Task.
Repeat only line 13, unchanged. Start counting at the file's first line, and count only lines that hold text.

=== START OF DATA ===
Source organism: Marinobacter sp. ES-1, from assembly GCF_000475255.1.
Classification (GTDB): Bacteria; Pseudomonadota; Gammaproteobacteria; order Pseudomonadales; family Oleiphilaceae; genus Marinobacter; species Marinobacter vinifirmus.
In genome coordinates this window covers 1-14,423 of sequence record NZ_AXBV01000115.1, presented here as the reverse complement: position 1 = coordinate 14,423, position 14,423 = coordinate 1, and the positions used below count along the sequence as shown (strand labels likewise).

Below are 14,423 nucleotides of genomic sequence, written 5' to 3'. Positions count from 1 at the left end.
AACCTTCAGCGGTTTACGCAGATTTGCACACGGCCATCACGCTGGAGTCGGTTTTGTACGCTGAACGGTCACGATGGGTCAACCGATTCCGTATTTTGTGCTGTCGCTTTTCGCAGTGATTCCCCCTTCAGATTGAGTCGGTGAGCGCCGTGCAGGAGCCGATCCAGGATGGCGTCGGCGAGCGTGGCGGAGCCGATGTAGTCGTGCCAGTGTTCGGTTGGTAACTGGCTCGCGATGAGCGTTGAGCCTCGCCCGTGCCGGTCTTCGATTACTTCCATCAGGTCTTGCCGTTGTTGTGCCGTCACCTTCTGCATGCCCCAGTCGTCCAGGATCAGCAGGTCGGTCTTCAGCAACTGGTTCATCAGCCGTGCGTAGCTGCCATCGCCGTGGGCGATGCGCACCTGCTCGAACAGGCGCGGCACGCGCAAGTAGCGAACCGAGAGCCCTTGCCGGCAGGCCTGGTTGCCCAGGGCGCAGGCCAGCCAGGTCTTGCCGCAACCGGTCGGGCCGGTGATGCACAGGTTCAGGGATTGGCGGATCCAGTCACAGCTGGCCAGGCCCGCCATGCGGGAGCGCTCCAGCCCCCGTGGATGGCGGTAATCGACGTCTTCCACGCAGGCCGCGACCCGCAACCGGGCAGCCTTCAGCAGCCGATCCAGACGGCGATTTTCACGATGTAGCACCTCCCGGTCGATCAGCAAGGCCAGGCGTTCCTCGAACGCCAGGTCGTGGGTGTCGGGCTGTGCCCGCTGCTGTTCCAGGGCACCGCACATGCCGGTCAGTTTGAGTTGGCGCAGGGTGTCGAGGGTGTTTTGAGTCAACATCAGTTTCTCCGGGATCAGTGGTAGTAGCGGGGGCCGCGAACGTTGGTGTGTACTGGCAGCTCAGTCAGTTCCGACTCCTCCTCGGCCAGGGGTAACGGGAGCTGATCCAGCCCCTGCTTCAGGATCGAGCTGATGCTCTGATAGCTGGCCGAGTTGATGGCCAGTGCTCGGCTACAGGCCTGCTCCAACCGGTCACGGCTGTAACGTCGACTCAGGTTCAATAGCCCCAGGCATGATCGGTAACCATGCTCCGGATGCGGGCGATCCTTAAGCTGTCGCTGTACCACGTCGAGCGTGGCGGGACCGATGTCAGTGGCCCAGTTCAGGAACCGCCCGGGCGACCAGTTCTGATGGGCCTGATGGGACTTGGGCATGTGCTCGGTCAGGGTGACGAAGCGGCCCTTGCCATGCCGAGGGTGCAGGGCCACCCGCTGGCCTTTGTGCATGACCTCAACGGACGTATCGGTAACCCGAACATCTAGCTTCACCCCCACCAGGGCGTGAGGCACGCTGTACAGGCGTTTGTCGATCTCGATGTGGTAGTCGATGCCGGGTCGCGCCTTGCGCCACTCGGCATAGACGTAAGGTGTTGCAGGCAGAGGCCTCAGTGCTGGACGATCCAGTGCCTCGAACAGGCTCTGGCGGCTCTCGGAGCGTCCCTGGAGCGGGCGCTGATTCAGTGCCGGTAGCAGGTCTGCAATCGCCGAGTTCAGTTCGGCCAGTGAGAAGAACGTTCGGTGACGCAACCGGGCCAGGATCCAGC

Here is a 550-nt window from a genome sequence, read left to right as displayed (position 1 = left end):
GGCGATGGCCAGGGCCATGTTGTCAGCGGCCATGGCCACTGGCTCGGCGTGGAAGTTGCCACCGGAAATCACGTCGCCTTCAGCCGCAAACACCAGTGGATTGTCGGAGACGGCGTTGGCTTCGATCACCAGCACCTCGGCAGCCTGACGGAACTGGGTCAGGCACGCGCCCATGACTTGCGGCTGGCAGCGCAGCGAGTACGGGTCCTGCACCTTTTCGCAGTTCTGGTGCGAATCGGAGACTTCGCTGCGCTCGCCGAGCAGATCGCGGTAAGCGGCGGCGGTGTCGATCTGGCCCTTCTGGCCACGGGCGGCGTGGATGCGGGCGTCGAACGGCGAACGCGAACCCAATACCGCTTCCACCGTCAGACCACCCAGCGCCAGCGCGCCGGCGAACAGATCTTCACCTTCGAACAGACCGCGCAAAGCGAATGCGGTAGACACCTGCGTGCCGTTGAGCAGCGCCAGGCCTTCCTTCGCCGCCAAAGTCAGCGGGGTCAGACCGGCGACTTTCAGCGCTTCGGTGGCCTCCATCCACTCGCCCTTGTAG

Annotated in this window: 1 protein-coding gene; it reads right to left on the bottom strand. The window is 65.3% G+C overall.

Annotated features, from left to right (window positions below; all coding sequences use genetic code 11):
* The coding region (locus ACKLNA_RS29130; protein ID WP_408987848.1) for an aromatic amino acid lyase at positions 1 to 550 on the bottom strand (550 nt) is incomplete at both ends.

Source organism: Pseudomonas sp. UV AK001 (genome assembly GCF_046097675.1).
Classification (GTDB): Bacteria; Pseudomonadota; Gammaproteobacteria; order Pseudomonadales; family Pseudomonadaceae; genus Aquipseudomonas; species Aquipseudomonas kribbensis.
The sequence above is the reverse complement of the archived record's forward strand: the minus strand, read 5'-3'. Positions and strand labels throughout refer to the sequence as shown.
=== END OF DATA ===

The sequence above is the reverse complement of the archived record's forward strand: the minus strand, read 5'-3'. Positions and strand labels throughout refer to the sequence as shown.